When you examine something like gas prices from a historic context, it’s best to look at price fluctuations. The public is likely to be far more forgiving of paying $4.70 a gallon if at this time last year they were paying $5.70.
The problem for Democrats is that at this point last year, the average price of regular gasoline was a little over $3 a gallon. That means gas prices are up more than 55% from 12 months ago. No other midterm cycle featured a rate of increase anywhere close to that five months before the election.
The closest was 37% in 2006. And since 1978, there’s been only one other midterm year (2018) when the gas price growth rate (in percentage terms) at this point in the cycle was in the double digits.
Still, the relationship between gas price increases at this point in the midterm cycle and electoral results in November has been far from perfect. Gas prices were down at this point in the 1994 cycle, and the White House party (Democrats) lost a net of 54 House seats.
The average at this point in midterm cycles over the past century has been about 3%. We’re at more than 8% now, or nearly triple that long-term average.
But like gas prices, the effect of inflation on midterm results has been far from predictable. Yes, the two years when there were the biggest inflation growth rates (1942 and 1922) saw losses of 44 House seats or more for the White House party.
The 1970 and 1978 midterm cycles featured inflation rates above 6% at this point, but the White House party kept its House losses at 15 seats or fewer.
Again, though, we’re dealing with something that is on the outer edges of what we’ve seen historically. I’m not sure we really know how voters will react.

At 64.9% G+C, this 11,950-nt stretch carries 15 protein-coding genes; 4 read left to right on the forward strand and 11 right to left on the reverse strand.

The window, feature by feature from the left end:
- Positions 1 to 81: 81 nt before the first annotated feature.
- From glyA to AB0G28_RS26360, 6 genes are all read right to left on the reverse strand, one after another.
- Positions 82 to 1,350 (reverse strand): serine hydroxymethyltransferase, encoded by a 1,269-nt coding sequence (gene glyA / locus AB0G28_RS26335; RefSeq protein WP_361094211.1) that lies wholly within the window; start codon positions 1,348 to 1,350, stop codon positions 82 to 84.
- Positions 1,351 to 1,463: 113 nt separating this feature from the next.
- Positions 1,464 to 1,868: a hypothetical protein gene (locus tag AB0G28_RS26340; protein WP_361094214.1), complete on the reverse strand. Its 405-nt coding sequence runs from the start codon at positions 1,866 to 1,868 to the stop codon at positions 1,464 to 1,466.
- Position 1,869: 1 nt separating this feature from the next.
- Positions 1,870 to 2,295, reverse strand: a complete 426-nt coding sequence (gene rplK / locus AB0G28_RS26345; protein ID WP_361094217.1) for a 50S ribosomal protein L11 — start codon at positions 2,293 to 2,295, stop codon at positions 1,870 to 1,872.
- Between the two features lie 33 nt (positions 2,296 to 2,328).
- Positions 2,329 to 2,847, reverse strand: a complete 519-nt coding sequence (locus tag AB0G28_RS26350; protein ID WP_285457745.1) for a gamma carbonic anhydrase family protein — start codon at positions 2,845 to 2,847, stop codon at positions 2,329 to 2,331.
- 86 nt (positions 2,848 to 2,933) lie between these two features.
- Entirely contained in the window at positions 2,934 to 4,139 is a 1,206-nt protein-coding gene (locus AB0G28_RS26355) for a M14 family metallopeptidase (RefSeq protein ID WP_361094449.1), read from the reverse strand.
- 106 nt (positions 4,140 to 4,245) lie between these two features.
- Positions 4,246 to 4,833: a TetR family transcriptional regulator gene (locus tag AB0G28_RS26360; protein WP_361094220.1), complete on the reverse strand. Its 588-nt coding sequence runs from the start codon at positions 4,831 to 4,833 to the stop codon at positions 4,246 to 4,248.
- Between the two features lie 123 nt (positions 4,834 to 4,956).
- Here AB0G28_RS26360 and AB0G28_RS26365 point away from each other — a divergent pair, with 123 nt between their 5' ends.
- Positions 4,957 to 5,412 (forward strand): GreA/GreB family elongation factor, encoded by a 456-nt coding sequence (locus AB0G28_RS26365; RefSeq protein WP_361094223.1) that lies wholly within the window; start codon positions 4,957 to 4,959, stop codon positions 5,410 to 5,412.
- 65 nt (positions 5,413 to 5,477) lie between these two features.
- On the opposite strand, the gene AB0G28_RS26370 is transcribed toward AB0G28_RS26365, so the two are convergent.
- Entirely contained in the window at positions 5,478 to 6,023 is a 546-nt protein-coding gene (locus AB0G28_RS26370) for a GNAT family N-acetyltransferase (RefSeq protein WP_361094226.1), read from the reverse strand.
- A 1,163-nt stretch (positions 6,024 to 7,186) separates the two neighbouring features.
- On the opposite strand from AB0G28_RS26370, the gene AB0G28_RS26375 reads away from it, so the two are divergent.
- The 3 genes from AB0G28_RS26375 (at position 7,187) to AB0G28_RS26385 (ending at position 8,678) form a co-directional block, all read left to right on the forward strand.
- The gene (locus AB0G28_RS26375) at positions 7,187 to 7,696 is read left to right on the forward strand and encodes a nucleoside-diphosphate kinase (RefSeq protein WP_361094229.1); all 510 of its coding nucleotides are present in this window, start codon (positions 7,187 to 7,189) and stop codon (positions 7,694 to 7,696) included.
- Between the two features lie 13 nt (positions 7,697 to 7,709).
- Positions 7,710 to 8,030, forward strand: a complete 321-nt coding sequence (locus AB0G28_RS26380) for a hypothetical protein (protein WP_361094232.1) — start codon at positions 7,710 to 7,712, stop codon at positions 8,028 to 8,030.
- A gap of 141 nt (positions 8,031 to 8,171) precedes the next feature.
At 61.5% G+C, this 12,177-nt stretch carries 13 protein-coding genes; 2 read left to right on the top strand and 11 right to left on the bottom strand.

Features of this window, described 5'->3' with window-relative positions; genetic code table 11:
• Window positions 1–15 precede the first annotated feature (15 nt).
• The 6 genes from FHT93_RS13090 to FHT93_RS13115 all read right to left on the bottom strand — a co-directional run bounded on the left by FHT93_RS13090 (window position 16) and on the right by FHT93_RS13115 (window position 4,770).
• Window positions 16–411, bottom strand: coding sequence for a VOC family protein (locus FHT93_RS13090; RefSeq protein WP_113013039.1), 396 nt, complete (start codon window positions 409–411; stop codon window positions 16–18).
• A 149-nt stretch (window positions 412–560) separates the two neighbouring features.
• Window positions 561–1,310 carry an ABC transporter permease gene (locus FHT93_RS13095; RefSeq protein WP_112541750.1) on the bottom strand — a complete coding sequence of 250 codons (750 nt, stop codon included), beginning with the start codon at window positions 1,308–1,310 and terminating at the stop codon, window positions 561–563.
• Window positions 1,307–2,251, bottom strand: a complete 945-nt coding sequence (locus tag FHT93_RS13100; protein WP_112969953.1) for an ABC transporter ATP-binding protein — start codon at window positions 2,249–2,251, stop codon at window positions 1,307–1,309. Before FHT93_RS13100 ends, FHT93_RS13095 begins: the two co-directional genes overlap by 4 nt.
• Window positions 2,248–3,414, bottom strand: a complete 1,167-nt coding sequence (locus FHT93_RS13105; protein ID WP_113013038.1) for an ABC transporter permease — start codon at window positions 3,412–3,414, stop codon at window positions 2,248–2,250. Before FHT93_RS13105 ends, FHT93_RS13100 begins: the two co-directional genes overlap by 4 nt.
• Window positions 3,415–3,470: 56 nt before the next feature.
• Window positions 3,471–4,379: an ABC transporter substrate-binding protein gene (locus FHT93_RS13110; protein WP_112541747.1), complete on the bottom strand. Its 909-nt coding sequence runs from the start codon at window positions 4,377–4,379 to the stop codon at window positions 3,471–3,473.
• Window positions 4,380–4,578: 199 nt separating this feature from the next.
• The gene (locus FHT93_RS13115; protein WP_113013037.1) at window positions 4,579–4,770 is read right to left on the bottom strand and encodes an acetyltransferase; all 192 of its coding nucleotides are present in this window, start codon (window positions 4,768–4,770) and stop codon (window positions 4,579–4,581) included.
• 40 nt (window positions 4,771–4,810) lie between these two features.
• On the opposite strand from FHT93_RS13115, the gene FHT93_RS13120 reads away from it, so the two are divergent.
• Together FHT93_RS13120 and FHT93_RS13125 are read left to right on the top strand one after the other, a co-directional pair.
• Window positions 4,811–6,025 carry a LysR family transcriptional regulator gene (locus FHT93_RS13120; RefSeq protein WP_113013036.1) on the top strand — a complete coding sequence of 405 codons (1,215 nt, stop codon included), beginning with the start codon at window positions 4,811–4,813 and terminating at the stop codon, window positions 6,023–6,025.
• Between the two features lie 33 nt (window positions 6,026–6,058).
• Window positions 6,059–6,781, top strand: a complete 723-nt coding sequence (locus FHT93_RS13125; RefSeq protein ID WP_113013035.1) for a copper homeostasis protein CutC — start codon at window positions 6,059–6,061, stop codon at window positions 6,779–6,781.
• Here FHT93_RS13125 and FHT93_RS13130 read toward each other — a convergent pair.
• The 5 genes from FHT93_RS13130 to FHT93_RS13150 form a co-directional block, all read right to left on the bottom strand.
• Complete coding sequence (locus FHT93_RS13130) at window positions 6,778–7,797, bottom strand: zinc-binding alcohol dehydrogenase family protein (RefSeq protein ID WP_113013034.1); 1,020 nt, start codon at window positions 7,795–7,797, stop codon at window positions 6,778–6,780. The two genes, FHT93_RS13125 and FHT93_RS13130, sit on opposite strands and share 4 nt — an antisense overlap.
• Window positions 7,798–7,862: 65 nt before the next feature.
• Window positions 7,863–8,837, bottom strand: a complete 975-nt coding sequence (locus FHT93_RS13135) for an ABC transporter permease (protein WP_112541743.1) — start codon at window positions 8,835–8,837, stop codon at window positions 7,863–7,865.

Indeed, the way Americans feel about the economy as a whole is something without a lot of historical analogies.
The only other midterm since 1994 when so many Americans thought the economy was just fair or poor was 2010 — and the White House party (Democrats) lost 63 seats and the House majority that year.
Five months out, signs point to a big Republican year
What you’ll see is a lot more Democratic-held seats that are vulnerable right now (i.e., only leaning toward their party or worse).
Since 2000, the number of vulnerable Democratic seats relative to Republican-held ones correlates strongly with the election outcome. If the election were held today, the average of those two outfits points to a Republican gain of about 25 seats in the House. This would give them close to 240 seats. That’s roughly on par with what happened in the 2010 midterms.
Moreover, the cause of Democrats’ problems is pretty easy to identify: Everything we mentioned in the first half of this column.
In other words, everything we’d anticipate happening when certain economic measurements are at historically bad levels is happening.
The silver lining for Democrats is we’re still five months from the election. Things can change. For example, we don’t know how voters will respond if the US Supreme Court decides to overturn Roe v. Wade.
Democrats are going to have to hope that the unusual economic statistics we’re seeing this year lead to an unusual result.
For your brief encounters: Americans like that summer thermostat at 72 degrees
As I noted at the top, we’re already into summer, by a number of measures. The heat, which I find to be unbearable, can ultimately lead to discussions about what temperature to set the air conditioner at.
Well, polling shows that a plurality of Americans like to set that thermostat to 72 degrees, both during the day and at night.